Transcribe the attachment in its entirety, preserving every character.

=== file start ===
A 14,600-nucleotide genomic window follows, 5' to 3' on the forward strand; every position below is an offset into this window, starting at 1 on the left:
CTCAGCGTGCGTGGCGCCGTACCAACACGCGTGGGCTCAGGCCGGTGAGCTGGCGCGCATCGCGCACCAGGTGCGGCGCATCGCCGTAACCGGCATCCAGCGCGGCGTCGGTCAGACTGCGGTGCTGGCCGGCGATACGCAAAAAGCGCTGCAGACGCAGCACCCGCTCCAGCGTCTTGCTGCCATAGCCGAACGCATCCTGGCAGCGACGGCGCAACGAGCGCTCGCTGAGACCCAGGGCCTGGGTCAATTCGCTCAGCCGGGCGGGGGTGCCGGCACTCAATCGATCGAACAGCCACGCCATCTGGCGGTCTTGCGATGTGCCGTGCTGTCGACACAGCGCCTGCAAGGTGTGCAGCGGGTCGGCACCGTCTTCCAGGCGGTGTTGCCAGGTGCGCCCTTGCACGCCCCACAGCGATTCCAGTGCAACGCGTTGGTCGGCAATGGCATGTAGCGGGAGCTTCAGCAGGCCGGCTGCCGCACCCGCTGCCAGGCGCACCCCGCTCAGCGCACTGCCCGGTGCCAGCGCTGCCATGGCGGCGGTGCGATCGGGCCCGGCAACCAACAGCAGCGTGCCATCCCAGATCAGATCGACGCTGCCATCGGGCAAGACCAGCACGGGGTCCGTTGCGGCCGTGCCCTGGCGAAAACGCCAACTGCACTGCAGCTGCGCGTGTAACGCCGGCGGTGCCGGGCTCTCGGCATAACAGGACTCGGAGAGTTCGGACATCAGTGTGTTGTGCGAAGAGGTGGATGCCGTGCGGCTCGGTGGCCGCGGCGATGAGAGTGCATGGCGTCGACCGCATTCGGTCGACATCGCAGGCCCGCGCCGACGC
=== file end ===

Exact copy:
A 14,600-nucleotide genomic window follows, 5' to 3' on the forward strand; every position below is an offset into this window, starting at 1 on the left:
CTCAGCGTGCGTGGCGCCGTACCAACACGCGTGGGCTCAGGCCGGTGAGCTGGCGCGCATCGCGCACCAGGTGCGGCGCATCGCCGTAACCGGCATCCAGCGCGGCGTCGGTCAGACTGCGGTGCTGGCCGGCGATACGCAAAAAGCGCTGCAGACGCAGCACCCGCTCCAGCGTCTTGCTGCCATAGCCGAACGCATCCTGGCAGCGACGGCGCAACGAGCGCTCGCTGAGACCCAGGGCCTGGGTCAATTCGCTCAGCCGGGCGGGGGTGCCGGCACTCAATCGATCGAACAGCCACGCCATCTGGCGGTCTTGCGATGTGCCGTGCTGTCGACACAGCGCCTGCAAGGTGTGCAGCGGGTCGGCACCGTCTTCCAGGCGGTGTTGCCAGGTGCGCCCTTGCACGCCCCACAGCGATTCCAGTGCAACGCGTTGGTCGGCAATGGCATGTAGCGGGAGCTTCAGCAGGCCGGCTGCCGCACCCGCTGCCAGGCGCACCCCGCTCAGCGCACTGCCCGGTGCCAGCGCTGCCATGGCGGCGGTGCGATCGGGCCCGGCAACCAACAGCAGCGTGCCATCCCAGATCAGATCGACGCTGCCATCGGGCAAGACCAGCACGGGGTCCGTTGCGGCCGTGCCCTGGCGAAAACGCCAACTGCACTGCAGCTGCGCGTGTAACGCCGGCGGTGCCGGGCTCTCGGCATAACAGGACTCGGAGAGTTCGGACATCAGTGTGTTGTGCGAAGAGGTGGATGCCGTGCGGCTCGGTGGCCGCGGCGATGAGAGTGCATGGCGTCGACCGCATTCGGTCGACATCGCAGGCCCGCGCCGACGC